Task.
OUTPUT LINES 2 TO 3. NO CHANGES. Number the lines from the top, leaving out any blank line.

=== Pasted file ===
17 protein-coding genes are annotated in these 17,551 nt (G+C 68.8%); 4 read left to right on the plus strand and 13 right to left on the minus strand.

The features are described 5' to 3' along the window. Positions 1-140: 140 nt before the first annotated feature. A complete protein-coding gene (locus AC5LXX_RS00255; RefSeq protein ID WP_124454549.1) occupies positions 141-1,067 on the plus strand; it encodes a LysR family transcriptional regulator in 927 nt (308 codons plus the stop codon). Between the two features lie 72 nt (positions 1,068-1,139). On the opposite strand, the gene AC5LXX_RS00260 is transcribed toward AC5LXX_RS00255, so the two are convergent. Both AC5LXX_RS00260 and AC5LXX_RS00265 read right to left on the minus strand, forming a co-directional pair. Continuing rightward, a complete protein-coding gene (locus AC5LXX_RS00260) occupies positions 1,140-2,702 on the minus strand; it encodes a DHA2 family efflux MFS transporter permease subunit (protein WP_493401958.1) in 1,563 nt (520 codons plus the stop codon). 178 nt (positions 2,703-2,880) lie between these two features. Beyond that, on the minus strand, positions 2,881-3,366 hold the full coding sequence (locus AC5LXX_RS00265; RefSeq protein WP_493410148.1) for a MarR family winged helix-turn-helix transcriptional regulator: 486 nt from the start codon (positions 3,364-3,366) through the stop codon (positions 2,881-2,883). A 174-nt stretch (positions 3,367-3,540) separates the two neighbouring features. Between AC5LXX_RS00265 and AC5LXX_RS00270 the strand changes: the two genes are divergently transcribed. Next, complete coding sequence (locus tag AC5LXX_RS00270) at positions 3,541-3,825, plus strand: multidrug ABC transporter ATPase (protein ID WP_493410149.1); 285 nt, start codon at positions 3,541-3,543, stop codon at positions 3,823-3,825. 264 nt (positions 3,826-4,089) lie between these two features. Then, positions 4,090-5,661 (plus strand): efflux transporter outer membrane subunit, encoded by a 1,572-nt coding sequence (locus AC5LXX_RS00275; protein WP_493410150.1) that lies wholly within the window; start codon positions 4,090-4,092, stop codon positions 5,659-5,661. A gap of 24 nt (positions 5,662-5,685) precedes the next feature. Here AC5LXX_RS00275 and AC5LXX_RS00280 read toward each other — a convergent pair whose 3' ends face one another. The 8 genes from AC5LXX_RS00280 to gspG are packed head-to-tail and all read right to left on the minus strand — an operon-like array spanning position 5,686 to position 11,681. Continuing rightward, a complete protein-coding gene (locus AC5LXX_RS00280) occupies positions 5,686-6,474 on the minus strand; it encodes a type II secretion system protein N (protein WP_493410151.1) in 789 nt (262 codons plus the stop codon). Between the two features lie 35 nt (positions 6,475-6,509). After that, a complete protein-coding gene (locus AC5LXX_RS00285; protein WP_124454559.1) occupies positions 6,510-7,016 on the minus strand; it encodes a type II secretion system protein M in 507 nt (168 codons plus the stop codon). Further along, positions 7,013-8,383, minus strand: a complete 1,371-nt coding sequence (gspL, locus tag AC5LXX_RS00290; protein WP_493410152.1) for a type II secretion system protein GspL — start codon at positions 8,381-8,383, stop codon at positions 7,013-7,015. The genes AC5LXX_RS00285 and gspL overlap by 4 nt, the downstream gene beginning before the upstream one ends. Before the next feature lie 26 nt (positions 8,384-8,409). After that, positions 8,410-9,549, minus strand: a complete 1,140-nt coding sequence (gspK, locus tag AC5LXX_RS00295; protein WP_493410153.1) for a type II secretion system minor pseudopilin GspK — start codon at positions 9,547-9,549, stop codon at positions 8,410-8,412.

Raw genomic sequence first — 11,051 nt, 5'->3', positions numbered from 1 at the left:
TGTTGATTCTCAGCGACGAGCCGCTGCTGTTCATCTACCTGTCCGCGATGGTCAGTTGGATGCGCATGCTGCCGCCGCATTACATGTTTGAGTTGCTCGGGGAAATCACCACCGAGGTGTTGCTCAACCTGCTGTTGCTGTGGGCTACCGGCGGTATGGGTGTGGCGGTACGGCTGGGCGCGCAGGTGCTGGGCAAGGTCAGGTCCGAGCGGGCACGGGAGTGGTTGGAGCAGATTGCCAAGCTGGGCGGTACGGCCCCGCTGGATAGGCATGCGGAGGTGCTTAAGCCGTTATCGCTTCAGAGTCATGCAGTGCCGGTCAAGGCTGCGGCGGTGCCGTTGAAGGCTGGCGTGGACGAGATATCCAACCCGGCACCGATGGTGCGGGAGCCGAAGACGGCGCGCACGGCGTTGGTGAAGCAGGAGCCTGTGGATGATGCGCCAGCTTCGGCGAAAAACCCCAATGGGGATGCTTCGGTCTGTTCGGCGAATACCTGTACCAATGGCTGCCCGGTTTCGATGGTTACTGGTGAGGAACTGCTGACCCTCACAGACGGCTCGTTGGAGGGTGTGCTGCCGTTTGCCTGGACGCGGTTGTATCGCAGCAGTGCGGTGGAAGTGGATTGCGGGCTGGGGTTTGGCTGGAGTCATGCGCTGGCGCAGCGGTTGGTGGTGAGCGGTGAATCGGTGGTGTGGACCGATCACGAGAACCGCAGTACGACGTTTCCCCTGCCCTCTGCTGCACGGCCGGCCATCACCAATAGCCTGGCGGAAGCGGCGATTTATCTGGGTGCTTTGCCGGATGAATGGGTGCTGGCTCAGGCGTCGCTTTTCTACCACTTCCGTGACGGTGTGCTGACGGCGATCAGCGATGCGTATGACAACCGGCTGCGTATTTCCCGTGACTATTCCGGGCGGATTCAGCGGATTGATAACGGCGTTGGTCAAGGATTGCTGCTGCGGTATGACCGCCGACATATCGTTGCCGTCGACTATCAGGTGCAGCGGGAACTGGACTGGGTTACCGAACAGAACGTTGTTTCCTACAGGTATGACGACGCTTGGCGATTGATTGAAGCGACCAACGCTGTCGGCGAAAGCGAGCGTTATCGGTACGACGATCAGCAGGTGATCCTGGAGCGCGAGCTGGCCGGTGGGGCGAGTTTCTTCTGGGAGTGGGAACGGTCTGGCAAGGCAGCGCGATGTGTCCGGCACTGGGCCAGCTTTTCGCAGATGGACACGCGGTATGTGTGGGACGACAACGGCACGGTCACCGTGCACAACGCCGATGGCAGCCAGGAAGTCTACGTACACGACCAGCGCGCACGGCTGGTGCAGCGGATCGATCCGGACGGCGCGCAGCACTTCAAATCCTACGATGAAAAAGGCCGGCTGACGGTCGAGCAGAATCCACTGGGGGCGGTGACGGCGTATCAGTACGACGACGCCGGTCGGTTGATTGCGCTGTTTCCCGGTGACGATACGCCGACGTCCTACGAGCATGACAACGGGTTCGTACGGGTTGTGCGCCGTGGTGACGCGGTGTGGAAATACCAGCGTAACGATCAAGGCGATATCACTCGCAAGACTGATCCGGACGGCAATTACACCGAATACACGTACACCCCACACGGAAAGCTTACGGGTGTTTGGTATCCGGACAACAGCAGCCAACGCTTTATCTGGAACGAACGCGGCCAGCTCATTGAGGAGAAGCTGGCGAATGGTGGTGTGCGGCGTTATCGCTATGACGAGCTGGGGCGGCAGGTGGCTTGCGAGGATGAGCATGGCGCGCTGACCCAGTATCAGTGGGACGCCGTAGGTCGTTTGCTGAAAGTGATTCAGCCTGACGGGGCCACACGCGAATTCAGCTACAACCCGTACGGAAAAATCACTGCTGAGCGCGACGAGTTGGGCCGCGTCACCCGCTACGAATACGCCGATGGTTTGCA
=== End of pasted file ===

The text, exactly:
The features are described 5' to 3' along the window. Positions 1-140: 140 nt before the first annotated feature. A complete protein-coding gene (locus AC5LXX_RS00255; RefSeq protein ID WP_124454549.1) occupies positions 141-1,067 on the plus strand; it encodes a LysR family transcriptional regulator in 927 nt (308 codons plus the stop codon). Between the two features lie 72 nt (positions 1,068-1,139). On the opposite strand, the gene AC5LXX_RS00260 is transcribed toward AC5LXX_RS00255, so the two are convergent. Both AC5LXX_RS00260 and AC5LXX_RS00265 read right to left on the minus strand, forming a co-directional pair. Continuing rightward, a complete protein-coding gene (locus AC5LXX_RS00260) occupies positions 1,140-2,702 on the minus strand; it encodes a DHA2 family efflux MFS transporter permease subunit (protein WP_493401958.1) in 1,563 nt (520 codons plus the stop codon). 178 nt (positions 2,703-2,880) lie between these two features. Beyond that, on the minus strand, positions 2,881-3,366 hold the full coding sequence (locus AC5LXX_RS00265; RefSeq protein WP_493410148.1) for a MarR family winged helix-turn-helix transcriptional regulator: 486 nt from the start codon (positions 3,364-3,366) through the stop codon (positions 2,881-2,883). A 174-nt stretch (positions 3,367-3,540) separates the two neighbouring features. Between AC5LXX_RS00265 and AC5LXX_RS00270 the strand changes: the two genes are divergently transcribed. Next, complete coding sequence (locus tag AC5LXX_RS00270) at positions 3,541-3,825, plus strand: multidrug ABC transporter ATPase (protein ID WP_493410149.1); 285 nt, start codon at positions 3,541-3,543, stop codon at positions 3,823-3,825. 264 nt (positions 3,826-4,089) lie between these two features. Then, positions 4,090-5,661 (plus strand): efflux transporter outer membrane subunit, encoded by a 1,572-nt coding sequence (locus AC5LXX_RS00275; protein WP_493410150.1) that lies wholly within the window; start codon positions 4,090-4,092, stop codon positions 5,659-5,661. A gap of 24 nt (positions 5,662-5,685) precedes the next feature. Here AC5LXX_RS00275 and AC5LXX_RS00280 read toward each other — a convergent pair whose 3' ends face one another. The 8 genes from AC5LXX_RS00280 to gspG are packed head-to-tail and all read right to left on the minus strand — an operon-like array spanning position 5,686 to position 11,681. Continuing rightward, a complete protein-coding gene (locus AC5LXX_RS00280) occupies positions 5,686-6,474 on the minus strand; it encodes a type II secretion system protein N (protein WP_493410151.1) in 789 nt (262 codons plus the stop codon). Between the two features lie 35 nt (positions 6,475-6,509). After that, a complete protein-coding gene (locus AC5LXX_RS00285; protein WP_124454559.1) occupies positions 6,510-7,016 on the minus strand; it encodes a type II secretion system protein M in 507 nt (168 codons plus the stop codon). Further along, positions 7,013-8,383, minus strand: a complete 1,371-nt coding sequence (gspL, locus tag AC5LXX_RS00290; protein WP_493410152.1) for a type II secretion system protein GspL — start codon at positions 8,381-8,383, stop codon at positions 7,013-7,015. The genes AC5LXX_RS00285 and gspL overlap by 4 nt, the downstream gene beginning before the upstream one ends. Before the next feature lie 26 nt (positions 8,384-8,409). After that, positions 8,410-9,549, minus strand: a complete 1,140-nt coding sequence (gspK, locus tag AC5LXX_RS00295; protein WP_493410153.1) for a type II secretion system minor pseudopilin GspK — start codon at positions 9,547-9,549, stop codon at positions 8,410-8,412.

Raw genomic sequence first — 11,051 nt, 5'->3', positions numbered from 1 at the left: